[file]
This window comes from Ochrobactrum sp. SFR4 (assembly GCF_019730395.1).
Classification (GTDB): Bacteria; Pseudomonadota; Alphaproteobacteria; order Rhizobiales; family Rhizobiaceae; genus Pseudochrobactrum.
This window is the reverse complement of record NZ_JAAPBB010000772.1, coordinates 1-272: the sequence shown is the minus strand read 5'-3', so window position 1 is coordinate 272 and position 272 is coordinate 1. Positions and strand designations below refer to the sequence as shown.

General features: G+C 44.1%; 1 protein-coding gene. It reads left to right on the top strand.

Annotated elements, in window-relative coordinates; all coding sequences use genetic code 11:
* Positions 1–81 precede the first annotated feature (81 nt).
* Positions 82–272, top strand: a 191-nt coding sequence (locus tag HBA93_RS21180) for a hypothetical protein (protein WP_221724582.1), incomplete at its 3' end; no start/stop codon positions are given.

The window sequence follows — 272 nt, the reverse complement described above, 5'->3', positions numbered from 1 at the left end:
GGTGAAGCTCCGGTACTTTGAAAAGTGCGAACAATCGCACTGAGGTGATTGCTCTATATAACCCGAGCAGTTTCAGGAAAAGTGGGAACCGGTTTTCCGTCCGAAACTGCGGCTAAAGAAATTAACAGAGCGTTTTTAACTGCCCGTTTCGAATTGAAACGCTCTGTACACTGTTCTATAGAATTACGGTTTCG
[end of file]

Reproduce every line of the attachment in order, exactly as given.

This window comes from Ochrobactrum sp. SFR4 (assembly GCF_019730395.1).
Classification (GTDB): Bacteria; Pseudomonadota; Alphaproteobacteria; order Rhizobiales; family Rhizobiaceae; genus Pseudochrobactrum.
This window is the reverse complement of record NZ_JAAPBB010000772.1, coordinates 1-272: the sequence shown is the minus strand read 5'-3', so window position 1 is coordinate 272 and position 272 is coordinate 1. Positions and strand designations below refer to the sequence as shown.

General features: G+C 44.1%; 1 protein-coding gene. It reads left to right on the top strand.

Annotated elements, in window-relative coordinates; all coding sequences use genetic code 11:
* Positions 1–81 precede the first annotated feature (81 nt).
* Positions 82–272, top strand: a 191-nt coding sequence (locus tag HBA93_RS21180) for a hypothetical protein (protein WP_221724582.1), incomplete at its 3' end; no start/stop codon positions are given.

The window sequence follows — 272 nt, the reverse complement described above, 5'->3', positions numbered from 1 at the left end:
GGTGAAGCTCCGGTACTTTGAAAAGTGCGAACAATCGCACTGAGGTGATTGCTCTATATAACCCGAGCAGTTTCAGGAAAAGTGGGAACCGGTTTTCCGTCCGAAACTGCGGCTAAAGAAATTAACAGAGCGTTTTTAACTGCCCGTTTCGAATTGAAACGCTCTGTACACTGTTCTATAGAATTACGGTTTCG